Legal challenge fails over Hunterston coal power plan
Environmental groups have lost a legal challenge against plans for a £3bn coal-fired power station in Ayrshire.
A judicial review challenged a decision by the Scottish government to include the planned facility at Hunterston in the National Planning Framework.
This meant campaigners could not challenge the need for the plant - only matters such as the site and design.
A judge ruled that a consultation process undertaken by the Scottish government had been sufficient.
The proposals, by Ayrshire Power, which is owned by Peel Energy Ltd, are for a site between the existing Clydeport coal handling facility at the Hunterston Terminal and the Hunterston B nuclear power plant.
The firm proposes using experimental carbon capture and storage (CCS) to limit damaging carbon emissions.
These would be captured, turned into liquid and stored underground on site, if that technology can be proven.
The energy company also claims the new power station would generate a "significant" number of jobs in the area, with up to 1,600 people being employed during construction and another 160 in permanent jobs when the power station is running.
Campaigners claimed the plant would harm wildlife and the environment and said thousands of people were opposed to it.
The judicial review was raised after the Scottish government decided to include the planned facility as a National Development in the National Planning Framework.
Campaigners said this was denying them a voice and effectively making it more difficult for Ayrshire Power's application to be denied at a later stage.
Marco McGinty from Saltcoats, who lives near where the coal plant would be built, mounted a legal challenge with the help of RSPB, WWF and Friends of the Earth.
The appeal was rejected on Tuesday after the judicial review ruled that a consultation process undertaken by the Scottish government had been sufficient.
Mr McGinty said: "I am deeply disappointed in this ruling, which has failed to overturn the manifestly unfair planning and legal processes that led to Hunterston being declared a national development.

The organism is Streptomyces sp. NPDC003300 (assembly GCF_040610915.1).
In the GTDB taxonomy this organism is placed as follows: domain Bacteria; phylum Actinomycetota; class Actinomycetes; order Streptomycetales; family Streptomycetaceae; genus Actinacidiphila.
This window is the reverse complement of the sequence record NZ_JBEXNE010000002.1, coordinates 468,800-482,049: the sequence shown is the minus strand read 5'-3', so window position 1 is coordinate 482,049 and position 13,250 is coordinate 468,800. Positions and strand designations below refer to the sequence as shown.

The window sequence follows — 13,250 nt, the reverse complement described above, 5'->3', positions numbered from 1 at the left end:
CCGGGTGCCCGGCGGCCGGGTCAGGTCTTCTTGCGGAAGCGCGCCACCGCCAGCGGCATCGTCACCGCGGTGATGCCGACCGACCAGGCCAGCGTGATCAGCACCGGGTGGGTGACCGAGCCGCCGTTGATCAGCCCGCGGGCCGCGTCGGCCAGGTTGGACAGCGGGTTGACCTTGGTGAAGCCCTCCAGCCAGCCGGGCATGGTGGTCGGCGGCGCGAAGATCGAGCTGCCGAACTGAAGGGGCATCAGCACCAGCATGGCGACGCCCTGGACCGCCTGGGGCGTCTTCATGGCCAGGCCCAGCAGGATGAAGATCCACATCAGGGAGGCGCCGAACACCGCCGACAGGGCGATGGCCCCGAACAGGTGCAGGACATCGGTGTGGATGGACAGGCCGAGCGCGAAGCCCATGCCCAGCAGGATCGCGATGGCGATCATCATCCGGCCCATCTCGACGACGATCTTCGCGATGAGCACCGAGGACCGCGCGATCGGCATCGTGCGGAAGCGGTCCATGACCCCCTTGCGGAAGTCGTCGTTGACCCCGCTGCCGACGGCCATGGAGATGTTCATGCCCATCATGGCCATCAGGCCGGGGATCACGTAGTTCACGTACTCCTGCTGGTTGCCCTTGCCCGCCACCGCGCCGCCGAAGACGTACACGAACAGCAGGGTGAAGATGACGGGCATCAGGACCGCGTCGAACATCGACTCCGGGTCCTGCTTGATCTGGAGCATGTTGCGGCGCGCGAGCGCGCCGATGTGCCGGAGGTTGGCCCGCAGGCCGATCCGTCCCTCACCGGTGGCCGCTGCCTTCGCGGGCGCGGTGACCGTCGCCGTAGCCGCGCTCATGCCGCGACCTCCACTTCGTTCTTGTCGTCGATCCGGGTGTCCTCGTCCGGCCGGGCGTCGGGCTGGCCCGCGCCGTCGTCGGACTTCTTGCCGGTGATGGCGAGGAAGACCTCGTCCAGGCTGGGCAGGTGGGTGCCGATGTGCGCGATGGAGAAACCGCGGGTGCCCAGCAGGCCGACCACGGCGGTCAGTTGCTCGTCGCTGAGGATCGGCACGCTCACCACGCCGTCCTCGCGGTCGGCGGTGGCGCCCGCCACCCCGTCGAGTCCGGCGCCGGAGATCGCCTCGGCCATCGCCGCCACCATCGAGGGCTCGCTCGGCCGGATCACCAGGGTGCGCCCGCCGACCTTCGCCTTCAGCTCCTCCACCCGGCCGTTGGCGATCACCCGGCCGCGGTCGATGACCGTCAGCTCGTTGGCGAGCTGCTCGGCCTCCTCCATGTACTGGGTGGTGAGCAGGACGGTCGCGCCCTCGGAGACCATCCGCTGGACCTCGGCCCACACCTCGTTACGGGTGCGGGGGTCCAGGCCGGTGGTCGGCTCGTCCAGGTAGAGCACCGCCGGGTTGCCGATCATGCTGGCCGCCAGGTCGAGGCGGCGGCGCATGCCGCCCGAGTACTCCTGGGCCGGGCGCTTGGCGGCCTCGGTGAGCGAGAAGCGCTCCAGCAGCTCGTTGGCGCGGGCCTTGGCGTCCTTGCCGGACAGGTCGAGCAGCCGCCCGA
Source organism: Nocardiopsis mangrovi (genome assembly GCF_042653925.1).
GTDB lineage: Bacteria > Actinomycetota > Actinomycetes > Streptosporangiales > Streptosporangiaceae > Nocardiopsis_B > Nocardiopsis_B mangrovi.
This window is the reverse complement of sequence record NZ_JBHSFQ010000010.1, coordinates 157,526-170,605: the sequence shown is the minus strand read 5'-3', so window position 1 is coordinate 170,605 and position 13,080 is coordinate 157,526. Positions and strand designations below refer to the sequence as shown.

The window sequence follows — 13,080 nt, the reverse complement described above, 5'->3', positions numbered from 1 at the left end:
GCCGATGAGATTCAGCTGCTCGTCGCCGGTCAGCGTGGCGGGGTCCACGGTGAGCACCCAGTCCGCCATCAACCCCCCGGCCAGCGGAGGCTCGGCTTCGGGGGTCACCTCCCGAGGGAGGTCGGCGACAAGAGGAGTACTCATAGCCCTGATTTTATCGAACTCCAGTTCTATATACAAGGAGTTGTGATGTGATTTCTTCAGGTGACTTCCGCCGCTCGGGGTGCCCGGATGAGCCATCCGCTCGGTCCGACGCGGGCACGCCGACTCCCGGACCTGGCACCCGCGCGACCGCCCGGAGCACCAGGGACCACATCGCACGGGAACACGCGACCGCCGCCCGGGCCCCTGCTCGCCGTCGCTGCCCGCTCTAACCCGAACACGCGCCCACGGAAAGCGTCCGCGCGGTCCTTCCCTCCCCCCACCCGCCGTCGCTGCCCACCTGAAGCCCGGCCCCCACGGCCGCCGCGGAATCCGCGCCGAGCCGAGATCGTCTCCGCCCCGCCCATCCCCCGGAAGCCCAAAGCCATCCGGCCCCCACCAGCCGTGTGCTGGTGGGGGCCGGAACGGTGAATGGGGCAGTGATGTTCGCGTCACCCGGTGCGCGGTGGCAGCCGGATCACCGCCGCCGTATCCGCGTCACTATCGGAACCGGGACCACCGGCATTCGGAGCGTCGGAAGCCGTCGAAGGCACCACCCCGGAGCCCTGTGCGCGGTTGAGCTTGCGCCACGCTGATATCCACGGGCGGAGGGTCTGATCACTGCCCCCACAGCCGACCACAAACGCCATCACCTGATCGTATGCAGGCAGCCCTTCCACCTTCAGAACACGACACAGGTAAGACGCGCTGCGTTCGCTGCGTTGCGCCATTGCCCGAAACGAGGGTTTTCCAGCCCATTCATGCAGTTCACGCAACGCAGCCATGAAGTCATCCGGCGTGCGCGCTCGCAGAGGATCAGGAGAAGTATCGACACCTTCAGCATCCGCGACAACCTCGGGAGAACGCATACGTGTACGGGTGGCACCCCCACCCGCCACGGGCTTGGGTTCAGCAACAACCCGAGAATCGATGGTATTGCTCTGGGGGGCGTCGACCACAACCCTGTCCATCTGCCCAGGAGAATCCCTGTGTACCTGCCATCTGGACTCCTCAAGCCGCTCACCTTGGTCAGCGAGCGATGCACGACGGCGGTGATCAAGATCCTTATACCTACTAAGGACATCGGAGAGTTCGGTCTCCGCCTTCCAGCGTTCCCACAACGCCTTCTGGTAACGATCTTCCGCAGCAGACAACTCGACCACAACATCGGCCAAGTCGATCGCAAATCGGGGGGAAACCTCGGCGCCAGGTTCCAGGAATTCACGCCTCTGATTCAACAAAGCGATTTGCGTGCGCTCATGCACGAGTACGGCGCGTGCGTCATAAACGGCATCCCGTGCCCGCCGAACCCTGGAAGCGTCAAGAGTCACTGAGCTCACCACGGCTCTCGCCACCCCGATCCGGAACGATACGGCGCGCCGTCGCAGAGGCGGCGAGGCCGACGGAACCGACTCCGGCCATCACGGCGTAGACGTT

"This is a sad reflection on Scotland and the Scottish planning and legal systems.
"It would appear that the value of the natural environment, as well as the principles of fairness, openness and democracy are set to one side when wealthy developers like Peel are involved."
A coalition of environmental groups - including WWF, RSPB Scotland, Friends of the Earth, Oxfam, and the Scottish Wildlife Trust - which is opposed to the scheme, also criticised the ruling.
"The coalition is very disappointed in this decision," the group said.
"It is hard to understand how the Scottish courts could conclude that an individual who lives close to, and makes regular use of, a nationally important wildlife site that would be destroyed by a development has no right to challenge the decision that there is a need for the project."
The group said that ministers had included the Hunterston proposals in the National Planning Framework, "as they considered at the time that there was a national need for new baseload electricity generation".
It added: "They have since indicated that expansion of renewable energy means this is no longer the case.
"However, national development status for a development means that the need for it can not be considered at the application stage."
A spokesman for Ayrshire Power said: "We note the court's decision and our focus remains on progressing our application for Hunterston throughout the planning process."
A Scottish government spokesman said: "We welcome Lord Brailsford's judgement and his view that the Scottish government complied with both the detailed requirements and the ethos of Strategic Environmental Assessment legislation.
"The application for a new power station at Hunterston is under consideration.
"Ministers will take account of consultation responses and await the view of North Ayrshire Council, a statutory consultee, before taking a decision."